Georgia Tech adjusting to life with Damon Stoudamire

Georgia Tech resumed its preseason work Tuesday inside the Zelnak Center as it continued to assimilate to life with Damon Stoudamire as its coach.

Three weeks into training and a little more than a month away from starting the season, the Yellow Jackets said the adjustment to Stoudamire and his assistants has gone well to this point.

“I love ‘em, actually,” Tech guard Lance Terry said about the entire Tech staff. “They’re all pretty funny in their own ways. They’re all smart, they have a lot of knowledge about the game. Just learning a lot from all of them and have a pretty good connection with all of ‘em.”

Along with Miles Kelly, Deebo Coleman and Kyle Sturdivant, Terry is part of Tech’s core group of returnees. It’s a quartet expected not only to perform at a higher level under Stoudamire, but to help usher in a new era of Tech basketball that this season includes a healthy dose of transfers and freshmen.

The Jackets, who have an exhibition Nov. 1 against Clark Atlanta before hosting Georgia Southern on Nov. 6 to start the season, are learning just as much about each other as they are their coaches.

“I feel like each day we get closer and connected every day,” Tech guard Deebo Coleman said. “I feel like our chemistry is way better than what it was last year. So that’s the main thing I’m happy about going into this year. I feel real close with the staff and the players.”

Stoudamire, hired in March, added five freshmen to the 2023-24 team to join six transfers. A former NBA star and coach at Pacific, Stoudamire takes over a team that went 15-18 (6-14 in the ACC) last season.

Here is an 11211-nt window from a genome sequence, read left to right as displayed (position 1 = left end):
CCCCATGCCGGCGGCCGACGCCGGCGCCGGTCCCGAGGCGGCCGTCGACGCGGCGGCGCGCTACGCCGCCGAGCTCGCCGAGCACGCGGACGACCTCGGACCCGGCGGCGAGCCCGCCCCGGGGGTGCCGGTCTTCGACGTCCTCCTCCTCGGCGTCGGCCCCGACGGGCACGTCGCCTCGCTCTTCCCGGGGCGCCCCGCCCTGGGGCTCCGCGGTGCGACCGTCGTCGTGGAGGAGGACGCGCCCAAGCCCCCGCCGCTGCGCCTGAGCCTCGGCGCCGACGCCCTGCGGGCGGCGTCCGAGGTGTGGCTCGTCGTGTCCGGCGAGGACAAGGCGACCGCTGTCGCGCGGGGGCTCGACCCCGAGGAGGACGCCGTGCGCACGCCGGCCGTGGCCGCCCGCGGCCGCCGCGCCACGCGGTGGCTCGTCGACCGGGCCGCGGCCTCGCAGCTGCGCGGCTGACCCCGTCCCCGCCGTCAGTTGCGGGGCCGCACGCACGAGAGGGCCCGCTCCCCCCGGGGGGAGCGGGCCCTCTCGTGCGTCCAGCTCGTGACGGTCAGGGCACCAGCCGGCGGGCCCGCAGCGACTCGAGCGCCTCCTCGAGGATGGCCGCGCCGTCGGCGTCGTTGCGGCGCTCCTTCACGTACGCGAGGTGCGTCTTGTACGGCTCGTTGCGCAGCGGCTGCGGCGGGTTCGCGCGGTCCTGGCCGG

Coleman and Terry agreed their new coach has an honest, straightforward way of handling business. And that’s been appreciated.

“I think that’s what we needed,” Terry said. “I wouldn’t say it was shocking, I would just say it was good to hear some straightforwardness in everything, especially with him being new. He wasn’t holding anything back.”

Terry, who said he spent his summer continuously working on his shot and honing his athletic ability, assessed the Tech roster as athletic, long and taller and admitted it’s a challenge to score in practice against his teammates. Coleman, who said his main focus over the summer was to slim down to a weight that he can maintain throughout the season, has tried to make a concerted effort to be a leader among the younger players on the roster.

Stoudamire took over the program after Josh Pastner was fired in March. He’s charged with returning the Jackets to a winning record and back to the NCAA tournament. Reaching those two goals will take some monumental efforts, and Terry said that’s all it comes down to with Stoudamire.

“He says all the time he can live with a missed shot. He can live with a foul or someone being in the wrong position. But all he wants is effort, all he wants is us playing hard,” Terry said. “As long as we go out there and do that, he’ll be OK with the results.”